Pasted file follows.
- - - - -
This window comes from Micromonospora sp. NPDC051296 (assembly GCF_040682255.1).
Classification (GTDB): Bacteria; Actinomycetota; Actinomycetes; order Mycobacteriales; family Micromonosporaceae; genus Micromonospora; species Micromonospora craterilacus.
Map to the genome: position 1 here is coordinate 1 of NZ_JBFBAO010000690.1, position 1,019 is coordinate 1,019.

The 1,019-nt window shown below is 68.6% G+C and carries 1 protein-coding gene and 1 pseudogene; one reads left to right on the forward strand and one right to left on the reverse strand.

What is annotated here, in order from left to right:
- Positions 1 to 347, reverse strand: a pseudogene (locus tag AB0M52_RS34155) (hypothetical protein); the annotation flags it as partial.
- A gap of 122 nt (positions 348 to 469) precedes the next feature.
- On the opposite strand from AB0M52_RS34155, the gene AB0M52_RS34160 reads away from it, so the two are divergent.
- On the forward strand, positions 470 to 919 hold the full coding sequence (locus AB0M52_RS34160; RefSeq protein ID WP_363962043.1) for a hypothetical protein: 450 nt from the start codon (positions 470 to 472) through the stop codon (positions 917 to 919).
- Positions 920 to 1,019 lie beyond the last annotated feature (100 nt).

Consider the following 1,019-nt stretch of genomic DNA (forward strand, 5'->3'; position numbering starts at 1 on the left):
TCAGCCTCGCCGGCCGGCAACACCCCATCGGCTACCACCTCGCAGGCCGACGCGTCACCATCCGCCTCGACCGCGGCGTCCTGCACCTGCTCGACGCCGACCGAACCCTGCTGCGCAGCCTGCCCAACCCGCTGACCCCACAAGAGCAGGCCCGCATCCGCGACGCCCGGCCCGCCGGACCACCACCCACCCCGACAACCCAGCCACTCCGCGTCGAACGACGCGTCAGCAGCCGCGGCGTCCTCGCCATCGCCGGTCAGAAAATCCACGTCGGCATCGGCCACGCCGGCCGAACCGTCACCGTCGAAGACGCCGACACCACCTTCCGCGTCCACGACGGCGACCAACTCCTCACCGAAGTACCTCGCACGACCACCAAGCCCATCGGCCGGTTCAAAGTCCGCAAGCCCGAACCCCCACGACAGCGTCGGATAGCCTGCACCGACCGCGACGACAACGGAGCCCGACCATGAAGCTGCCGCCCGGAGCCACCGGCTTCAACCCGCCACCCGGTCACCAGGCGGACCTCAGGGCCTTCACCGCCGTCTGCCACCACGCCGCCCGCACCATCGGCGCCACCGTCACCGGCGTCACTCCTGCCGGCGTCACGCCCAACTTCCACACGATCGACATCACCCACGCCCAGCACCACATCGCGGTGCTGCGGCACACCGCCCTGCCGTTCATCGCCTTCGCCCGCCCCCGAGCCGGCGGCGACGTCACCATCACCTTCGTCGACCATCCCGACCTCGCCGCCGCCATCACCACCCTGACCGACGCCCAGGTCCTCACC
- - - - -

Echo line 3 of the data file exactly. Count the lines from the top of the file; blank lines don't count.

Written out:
Map to the genome: position 1 here is coordinate 1 of NZ_JBFBAO010000690.1, position 1,019 is coordinate 1,019.